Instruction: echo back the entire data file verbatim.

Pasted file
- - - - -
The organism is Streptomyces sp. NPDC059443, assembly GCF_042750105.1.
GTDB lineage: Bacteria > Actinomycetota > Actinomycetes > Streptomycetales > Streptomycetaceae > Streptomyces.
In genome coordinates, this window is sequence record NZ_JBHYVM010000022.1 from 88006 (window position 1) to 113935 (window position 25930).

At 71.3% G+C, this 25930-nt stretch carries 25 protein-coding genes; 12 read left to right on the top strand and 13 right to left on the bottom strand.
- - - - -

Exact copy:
The organism is Streptomyces sp. NPDC059443, assembly GCF_042750105.1.
GTDB lineage: Bacteria > Actinomycetota > Actinomycetes > Streptomycetales > Streptomycetaceae > Streptomyces.
In genome coordinates, this window is sequence record NZ_JBHYVM010000022.1 from 88006 (window position 1) to 113935 (window position 25930).

At 71.3% G+C, this 25930-nt stretch carries 25 protein-coding genes; 12 read left to right on the top strand and 13 right to left on the bottom strand.